By Jonathan Hendy and Pete Baloglou of Techo-Bloc
|Techo-Bloc’s Mista pavers can be used for pedestrian|
or light vehicular traffic , residential driveways , patios ,
and swimming pool decks.
With the imminent trouble of urban flooding on the rise, permeable pavement (PP) is quickly gaining notoriety as a sleek and ethical solution. Unfortunately, with any great advancement comes cynicism. It’s like JKF said: “Change is the law of life. And those who look only to the past or present are certain to miss the future.” So, let’s challenge the myths of PP. Below we clarify some of the annual, bi-annual, quarterly, and monthly maintenance misinformation surrounding these pavers:
1) My ten-ton static roller will solve all my compaction problems.
Really? Will it really? Will it work with the American Society for Testing and Materials (ASTM) two-inch #8 bedding layer? What about the ASTM four-inch base #57 stone layer? Guess we’re just going to ignore the ASTM #2 and #3’s sub-base stone? Oh, and, what’s the respective lift height and level of moisture for this particular PP installation? More questions are generated than answered by statements like that above. So, lets break it down: If compaction is the process by which the bulk density of an aggregate of matter increases by mechanically driving out air, then to properly increase the density of an aggregate it only makes sense that you absolutely have to know what you’re compacting. If not, you’ll have no idea what the product’s moisture percentage is, what its maximum density is (in other words, when to stop), and the fundamental equipment needed to ensure that nothing goes wrong.
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If you’ve successfully convinced yourself that the consolidation of aggregate layers is your Hail Mary, don’t forget that doing so simply means that your equipment is pushing the stone into the sub-grade or surrounding excavated side soils; that’s displacement, not compaction.
2) In certain climates, traffic loads, and soil conditions a contractor can skip the sub-base in order to save the consumer some money.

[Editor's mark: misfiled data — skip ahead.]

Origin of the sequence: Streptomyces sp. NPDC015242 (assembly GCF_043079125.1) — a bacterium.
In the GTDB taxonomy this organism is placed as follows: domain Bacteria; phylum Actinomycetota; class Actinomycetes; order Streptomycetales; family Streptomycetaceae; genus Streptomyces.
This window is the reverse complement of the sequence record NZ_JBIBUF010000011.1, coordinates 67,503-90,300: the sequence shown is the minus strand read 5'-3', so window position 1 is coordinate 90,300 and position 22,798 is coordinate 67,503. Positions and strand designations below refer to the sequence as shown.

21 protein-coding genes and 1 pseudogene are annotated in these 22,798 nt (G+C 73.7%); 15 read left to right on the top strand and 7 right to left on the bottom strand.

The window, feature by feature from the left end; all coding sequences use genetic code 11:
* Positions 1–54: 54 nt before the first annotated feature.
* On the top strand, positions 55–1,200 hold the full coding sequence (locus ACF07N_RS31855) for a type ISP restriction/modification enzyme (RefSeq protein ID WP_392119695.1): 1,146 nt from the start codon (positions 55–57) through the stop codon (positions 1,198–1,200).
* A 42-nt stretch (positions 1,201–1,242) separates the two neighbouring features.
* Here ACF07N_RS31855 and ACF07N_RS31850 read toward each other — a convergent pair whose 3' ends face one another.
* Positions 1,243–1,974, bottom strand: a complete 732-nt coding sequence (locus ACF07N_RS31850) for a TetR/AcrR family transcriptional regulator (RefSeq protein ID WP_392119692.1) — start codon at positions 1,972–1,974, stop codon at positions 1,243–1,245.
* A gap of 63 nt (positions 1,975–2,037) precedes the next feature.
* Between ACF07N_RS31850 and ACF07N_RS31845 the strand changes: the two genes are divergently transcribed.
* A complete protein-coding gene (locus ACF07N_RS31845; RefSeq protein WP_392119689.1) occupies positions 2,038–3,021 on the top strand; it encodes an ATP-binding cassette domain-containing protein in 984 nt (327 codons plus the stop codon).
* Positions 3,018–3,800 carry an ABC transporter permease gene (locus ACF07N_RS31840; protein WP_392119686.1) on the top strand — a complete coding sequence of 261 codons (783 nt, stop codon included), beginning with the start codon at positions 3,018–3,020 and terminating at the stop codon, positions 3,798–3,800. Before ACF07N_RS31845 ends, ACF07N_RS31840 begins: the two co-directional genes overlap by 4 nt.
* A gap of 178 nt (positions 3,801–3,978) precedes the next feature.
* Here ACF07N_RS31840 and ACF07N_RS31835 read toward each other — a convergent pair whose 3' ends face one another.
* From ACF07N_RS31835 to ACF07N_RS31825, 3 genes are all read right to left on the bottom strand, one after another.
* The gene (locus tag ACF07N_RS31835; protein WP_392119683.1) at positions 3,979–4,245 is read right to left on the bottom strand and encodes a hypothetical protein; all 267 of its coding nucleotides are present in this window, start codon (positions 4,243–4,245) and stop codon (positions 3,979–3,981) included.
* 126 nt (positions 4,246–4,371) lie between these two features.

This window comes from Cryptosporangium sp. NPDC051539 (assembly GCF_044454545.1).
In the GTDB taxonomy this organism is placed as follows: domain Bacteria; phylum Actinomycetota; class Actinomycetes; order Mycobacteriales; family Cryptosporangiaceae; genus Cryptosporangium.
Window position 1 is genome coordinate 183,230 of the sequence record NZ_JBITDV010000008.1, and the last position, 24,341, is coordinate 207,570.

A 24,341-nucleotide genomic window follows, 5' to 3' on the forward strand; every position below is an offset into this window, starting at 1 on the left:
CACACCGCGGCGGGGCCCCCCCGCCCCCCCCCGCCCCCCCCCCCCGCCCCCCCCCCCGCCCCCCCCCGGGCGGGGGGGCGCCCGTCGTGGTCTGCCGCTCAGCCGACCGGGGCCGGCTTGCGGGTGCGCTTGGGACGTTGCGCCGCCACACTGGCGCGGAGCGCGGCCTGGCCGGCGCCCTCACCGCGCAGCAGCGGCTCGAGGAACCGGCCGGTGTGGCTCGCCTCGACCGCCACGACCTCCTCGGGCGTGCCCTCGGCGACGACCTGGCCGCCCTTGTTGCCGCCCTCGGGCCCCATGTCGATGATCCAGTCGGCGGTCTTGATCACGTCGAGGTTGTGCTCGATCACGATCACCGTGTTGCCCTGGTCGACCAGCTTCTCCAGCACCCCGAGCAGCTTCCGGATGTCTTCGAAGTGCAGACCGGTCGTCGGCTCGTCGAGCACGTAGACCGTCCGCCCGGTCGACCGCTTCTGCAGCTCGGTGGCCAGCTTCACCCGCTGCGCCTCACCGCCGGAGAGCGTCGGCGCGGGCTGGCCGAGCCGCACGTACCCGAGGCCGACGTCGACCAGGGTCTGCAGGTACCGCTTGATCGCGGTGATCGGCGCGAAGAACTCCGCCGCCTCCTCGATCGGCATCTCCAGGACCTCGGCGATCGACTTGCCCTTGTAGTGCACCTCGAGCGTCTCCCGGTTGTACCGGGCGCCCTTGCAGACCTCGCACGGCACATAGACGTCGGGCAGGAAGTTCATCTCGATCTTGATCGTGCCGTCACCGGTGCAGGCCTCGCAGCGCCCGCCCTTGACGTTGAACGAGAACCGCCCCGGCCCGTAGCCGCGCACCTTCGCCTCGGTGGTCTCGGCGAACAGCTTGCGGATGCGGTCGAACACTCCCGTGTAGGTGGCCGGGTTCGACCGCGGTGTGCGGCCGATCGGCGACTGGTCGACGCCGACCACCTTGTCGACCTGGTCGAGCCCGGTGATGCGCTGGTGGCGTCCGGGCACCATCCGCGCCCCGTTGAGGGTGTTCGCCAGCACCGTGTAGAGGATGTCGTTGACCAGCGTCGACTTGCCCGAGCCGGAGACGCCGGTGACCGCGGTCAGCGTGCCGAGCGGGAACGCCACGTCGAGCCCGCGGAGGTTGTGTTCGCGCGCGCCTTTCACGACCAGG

No. The explanation to why this statement is so wrong lies in geotextiles and geo-grids, which are both important components of proper structural and hydrologic decisions. For one, geo-synthetic products can add major value and efficiency to PP applications. They can be used to segregate and further the performance in four different scenarios
1. Between the sub-grade soil and sub-base (or base)
2. Between the sub-base and base
3. Between the base and bedding
4. In some designs, intermittently in lifts of the sub-base or base.
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seen incredible popularity with the recent custom mosaic and
banding design trends.
Geo-synthetic products add integrity and are a little investment compared to alternative initial and lifecycle costs. They also aid in filtration of petroleum from stormwater via microbial generation; prevent downward migration of aggregate into preceding layers under the kinetic energy of traffic and; special bonus, are easy to install.
3) Analyzing the renovation site is a long and grueling process.
The site analysis process is nothing to dread. I call this one Pete’s PP Precedents:
1. Start with a common percolation test of on-site soils. It can cost you as little as $100 and is crucial for any PP installation.
2. Make sure you get a soil analysis done for sieve size, bearing ability, and classification. It should set you back a few hundred dollars if done by a geotechnical firm or university annex.
3. Consult the PP and spec guide sections on your manufacturer’s website. Be sure to look out for recommendations on wearing course and cross section of installation options.
4. Step 4 is situational. In critical applications with adjacent subterranean drainage structures, bio-swales, vegetated filter strips, rain-harvesting components, etc., consult an engineer armed with permeable design software.
5. In residential, light commercial, and municipal applications, work with your town officials and product producers to design a PP that pleases the property owner, but that also solidifies your company’s commitment to sustainability.
6. You’re done in my book; take the jump and hit the ground running.
You can hear the echo of the craftsman’s tools in the honest lines and rugged texture of the Blu Collection.